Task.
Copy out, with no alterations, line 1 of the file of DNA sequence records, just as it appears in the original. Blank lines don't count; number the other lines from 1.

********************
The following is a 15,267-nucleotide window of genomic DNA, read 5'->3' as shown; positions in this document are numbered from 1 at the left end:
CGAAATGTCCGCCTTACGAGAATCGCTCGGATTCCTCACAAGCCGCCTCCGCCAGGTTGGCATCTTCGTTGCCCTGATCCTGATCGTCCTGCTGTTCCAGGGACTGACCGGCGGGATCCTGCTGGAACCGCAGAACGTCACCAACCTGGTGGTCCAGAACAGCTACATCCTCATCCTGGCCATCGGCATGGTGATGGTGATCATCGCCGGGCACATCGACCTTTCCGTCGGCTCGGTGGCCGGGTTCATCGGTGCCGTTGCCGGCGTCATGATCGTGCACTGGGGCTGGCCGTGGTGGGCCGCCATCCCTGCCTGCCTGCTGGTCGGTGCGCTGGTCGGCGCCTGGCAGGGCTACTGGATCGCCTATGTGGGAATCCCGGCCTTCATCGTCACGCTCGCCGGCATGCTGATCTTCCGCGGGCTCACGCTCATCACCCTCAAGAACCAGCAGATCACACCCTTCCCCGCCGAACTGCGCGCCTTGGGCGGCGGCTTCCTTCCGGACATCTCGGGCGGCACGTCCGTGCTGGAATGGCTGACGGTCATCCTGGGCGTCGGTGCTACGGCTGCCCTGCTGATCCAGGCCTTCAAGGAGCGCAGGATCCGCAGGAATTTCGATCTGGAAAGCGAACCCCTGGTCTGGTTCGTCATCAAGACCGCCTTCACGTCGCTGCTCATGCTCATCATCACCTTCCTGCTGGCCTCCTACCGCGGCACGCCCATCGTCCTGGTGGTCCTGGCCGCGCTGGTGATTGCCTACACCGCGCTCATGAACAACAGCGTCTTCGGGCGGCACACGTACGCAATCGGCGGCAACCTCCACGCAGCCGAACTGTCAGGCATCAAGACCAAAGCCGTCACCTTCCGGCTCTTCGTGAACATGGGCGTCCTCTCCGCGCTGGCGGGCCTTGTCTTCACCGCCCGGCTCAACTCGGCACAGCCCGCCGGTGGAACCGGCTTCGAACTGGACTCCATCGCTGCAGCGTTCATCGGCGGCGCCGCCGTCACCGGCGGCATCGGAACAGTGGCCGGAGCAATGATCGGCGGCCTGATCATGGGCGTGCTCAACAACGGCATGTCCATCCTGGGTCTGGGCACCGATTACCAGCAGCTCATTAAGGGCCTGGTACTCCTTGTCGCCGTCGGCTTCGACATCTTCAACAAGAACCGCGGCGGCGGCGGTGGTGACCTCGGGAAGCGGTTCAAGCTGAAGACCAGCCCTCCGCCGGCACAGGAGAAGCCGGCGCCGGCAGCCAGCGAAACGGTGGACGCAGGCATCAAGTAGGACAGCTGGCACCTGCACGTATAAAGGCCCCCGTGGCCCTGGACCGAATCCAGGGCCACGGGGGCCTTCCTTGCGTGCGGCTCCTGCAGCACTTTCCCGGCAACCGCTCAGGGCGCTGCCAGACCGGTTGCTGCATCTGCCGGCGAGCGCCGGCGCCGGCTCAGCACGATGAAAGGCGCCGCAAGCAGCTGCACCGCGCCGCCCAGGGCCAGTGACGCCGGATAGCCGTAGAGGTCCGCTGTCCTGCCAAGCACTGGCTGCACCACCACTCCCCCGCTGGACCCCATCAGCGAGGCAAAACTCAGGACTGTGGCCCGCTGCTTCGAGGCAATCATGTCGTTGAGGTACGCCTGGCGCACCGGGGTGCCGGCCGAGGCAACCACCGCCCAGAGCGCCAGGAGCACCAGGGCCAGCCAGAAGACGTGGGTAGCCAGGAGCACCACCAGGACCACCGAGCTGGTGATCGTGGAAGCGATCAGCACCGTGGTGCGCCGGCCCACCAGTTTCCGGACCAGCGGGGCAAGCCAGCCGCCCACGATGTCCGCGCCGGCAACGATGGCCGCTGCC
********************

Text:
The following is a 15,267-nucleotide window of genomic DNA, read 5'->3' as shown; positions in this document are numbered from 1 at the left end: